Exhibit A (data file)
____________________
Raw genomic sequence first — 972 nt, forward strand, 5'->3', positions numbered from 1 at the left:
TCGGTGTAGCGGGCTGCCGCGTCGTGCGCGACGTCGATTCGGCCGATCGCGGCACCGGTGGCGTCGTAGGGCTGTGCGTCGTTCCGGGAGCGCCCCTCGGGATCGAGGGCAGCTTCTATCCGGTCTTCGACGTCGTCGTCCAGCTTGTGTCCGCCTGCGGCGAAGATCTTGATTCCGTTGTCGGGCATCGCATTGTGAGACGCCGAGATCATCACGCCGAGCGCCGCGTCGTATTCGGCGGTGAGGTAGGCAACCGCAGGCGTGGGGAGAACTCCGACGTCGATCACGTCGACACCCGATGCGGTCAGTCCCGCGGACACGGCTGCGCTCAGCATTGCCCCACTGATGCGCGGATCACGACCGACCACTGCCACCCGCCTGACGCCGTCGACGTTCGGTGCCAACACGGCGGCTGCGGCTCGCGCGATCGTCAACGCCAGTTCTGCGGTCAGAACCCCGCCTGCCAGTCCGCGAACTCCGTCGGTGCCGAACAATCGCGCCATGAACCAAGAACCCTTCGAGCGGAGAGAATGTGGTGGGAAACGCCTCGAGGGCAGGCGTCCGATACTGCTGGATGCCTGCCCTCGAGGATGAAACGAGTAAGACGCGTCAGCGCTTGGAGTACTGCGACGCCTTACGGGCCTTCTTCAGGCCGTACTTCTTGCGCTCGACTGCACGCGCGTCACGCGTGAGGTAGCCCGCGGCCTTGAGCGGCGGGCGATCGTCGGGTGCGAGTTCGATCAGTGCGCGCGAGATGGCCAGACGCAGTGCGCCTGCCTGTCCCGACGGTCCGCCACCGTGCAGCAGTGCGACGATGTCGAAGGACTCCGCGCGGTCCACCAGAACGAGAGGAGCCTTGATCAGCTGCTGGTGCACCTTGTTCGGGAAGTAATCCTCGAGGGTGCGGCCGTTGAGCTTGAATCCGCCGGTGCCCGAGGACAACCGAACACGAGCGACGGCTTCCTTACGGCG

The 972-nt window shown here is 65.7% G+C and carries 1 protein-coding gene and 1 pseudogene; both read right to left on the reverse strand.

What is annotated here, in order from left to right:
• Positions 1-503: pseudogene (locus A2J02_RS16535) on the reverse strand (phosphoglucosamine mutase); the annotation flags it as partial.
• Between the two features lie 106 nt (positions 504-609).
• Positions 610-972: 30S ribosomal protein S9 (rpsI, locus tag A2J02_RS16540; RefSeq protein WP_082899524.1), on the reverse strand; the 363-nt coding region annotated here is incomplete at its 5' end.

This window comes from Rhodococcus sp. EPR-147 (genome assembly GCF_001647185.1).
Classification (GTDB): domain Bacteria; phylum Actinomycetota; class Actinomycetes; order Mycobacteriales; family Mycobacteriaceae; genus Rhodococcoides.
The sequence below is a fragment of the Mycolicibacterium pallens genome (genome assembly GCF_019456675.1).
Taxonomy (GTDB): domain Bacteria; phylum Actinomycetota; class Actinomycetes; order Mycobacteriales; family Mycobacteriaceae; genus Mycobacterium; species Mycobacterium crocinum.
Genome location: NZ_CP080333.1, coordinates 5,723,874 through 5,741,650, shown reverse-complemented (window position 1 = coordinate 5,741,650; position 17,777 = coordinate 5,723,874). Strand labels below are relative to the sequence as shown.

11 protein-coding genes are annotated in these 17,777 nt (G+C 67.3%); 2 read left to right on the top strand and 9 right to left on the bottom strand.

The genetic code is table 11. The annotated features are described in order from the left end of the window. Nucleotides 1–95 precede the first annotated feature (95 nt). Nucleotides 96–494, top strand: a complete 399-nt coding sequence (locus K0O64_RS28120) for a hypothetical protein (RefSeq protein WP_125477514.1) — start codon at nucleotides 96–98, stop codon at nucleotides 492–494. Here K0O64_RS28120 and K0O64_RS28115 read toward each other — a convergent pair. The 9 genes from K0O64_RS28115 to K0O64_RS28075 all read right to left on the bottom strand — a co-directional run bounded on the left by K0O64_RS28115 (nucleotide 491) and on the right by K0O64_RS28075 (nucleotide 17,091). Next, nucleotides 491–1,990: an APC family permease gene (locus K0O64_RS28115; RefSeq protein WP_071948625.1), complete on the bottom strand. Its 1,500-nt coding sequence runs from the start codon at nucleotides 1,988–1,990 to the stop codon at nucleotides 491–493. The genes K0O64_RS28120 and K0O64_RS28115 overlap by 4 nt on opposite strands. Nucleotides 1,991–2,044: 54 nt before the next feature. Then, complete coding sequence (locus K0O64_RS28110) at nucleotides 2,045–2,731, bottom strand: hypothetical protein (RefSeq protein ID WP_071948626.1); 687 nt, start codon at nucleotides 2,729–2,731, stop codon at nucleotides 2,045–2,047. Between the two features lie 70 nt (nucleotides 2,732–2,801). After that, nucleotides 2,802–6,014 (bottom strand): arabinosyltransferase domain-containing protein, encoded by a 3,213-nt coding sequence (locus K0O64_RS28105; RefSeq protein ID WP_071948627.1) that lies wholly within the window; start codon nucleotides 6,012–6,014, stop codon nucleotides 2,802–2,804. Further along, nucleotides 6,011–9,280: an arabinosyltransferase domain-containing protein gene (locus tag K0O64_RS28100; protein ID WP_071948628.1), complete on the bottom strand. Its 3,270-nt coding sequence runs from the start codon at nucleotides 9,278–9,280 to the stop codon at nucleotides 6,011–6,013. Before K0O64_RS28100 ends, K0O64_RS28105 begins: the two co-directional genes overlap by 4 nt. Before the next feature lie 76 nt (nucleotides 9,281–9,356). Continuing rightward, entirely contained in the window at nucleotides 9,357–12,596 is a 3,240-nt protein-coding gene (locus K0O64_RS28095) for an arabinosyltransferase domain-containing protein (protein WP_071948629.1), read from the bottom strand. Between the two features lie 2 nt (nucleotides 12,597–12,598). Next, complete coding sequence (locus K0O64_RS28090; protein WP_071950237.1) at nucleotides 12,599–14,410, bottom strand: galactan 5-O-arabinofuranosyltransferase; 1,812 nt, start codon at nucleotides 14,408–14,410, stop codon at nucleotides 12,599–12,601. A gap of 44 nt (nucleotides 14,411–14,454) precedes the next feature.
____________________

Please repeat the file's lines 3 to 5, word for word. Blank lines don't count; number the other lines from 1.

The 972-nt window shown here is 65.7% G+C and carries 1 protein-coding gene and 1 pseudogene; both read right to left on the reverse strand.

What is annotated here, in order from left to right:
• Positions 1-503: pseudogene (locus A2J02_RS16535) on the reverse strand (phosphoglucosamine mutase); the annotation flags it as partial.